the Apalachicola Embayment, northeastward towards the Southeast
Georgia Embayment, and southward into the South Florida Basin.
A broad, generally flat, gulfward sloping karst plain is
developed on the structural surface of these onlapping
Miocene, Oligocene and Eocene carbonates in the coastal
portions of Jefferson, Taylor, Dixie, and Levy Counties.
Elevations of the top of rock in this region lie at approximately
mean sea level (MSL) near the coast, gently rising to about 50 feet
above mean sea level inland in Gilchrist and Lafayette Counties.
In the northern portions of Madison and Hamilton Counties the
Oligocene Suwannee Limestone, comprising the top of the Floridan
aquifer system in this area, rises gently northward toward Georgia.
Here the elevation of the top of the Suwannee Limestone varies, in
general, between sea level and about 80 feet above MSL.
Elevations on the highly irregular structural surface in the
central portion of the SRWMD typically range between 10 and 100
feet above MSL. The shallow crest of the Ocala Platform extends
eastward in the SRWMD to an approximate line extending from eastern
Hamilton County, through central Columbia County and western Union
and Bradford Counties, into northeasternmost Alachua County.
Northeastward from this line, the elevation of the structural top
of the Floridan aquifer system declines markedly from approximately
50 feet below MSL at the eastern edge of the Ocala Platform to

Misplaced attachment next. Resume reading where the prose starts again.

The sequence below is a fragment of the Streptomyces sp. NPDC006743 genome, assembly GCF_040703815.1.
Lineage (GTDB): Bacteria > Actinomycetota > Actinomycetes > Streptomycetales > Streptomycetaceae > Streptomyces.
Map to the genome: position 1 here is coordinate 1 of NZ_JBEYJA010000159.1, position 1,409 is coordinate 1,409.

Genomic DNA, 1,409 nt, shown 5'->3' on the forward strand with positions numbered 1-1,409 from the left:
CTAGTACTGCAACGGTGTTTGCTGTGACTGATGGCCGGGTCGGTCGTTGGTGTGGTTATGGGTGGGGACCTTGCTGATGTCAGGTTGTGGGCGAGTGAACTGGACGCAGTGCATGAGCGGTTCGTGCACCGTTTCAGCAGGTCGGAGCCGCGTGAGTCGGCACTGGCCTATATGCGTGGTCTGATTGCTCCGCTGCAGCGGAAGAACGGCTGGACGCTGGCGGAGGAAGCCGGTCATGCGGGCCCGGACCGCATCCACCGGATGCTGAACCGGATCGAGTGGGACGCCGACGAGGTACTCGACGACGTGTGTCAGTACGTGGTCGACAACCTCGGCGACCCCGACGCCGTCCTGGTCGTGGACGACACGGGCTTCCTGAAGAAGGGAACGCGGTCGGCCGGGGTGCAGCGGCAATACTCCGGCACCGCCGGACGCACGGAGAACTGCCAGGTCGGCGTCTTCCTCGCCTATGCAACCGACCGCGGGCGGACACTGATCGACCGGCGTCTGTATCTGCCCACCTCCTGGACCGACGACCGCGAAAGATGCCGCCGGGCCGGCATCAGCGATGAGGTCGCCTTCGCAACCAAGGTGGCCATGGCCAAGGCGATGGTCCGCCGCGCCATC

depths in excess of 370 feet below MSL in eastern Baker County, as
it dips into the trough of the Jacksonville Basin of the Southeast
Georgia Embayment. The Suwannee Limestone is absent in this
region, and Ocala Limestone comprises the top of rock along the
eastern flank of the platform.
The authors wish to thank Ron Ceryak and Nolan Col of the
Suwannee River Water Management District for their review and
helpful suggestions during the evolution of this map. Thanks are
also due Tom Scott and Walter Schmidt of the FGS for their
reviews of the draft map. Finally, special thanks are extended to
Nettie Enright for her countless patient hours of editing and AutoCad
work which culminated in a final useful product.
Bush, P., and Johnson, R., 1988, Ground-water hydraulics, regional
flow, and ground-water development of the Floridan aquifer
system in Florida and in parts of Georgia, South Carolina, and
Alabama: U.S. Geological Survey Professional Paper 1403-C, 80
Miller, J., 1986, Hydrogeologic framework of the Floridan aquifer
system in Florida and in parts of Georgia, Alabama, and South
Carolina: U.S. Geological Survey Professional Paper 1403-B,
91 p.
Scott, T.M., 1988, The lithostratigraphy of the Hawthorn Group
(Miocene) of Florida: Florida Geological Survey Bulletin 59,
146 p.
Southeastern Geological Society, 1986, Hydrogeological units of
Florida: Florida Geological Survey Special Publication 28, 8

Top of Rock

of the

Three dimensional
mesh surface showing the
shape of the top of rock surface
of the Floridan aquifer system.




Floridan Aquifer System

in the

Suwannee River Water

Management District, Florida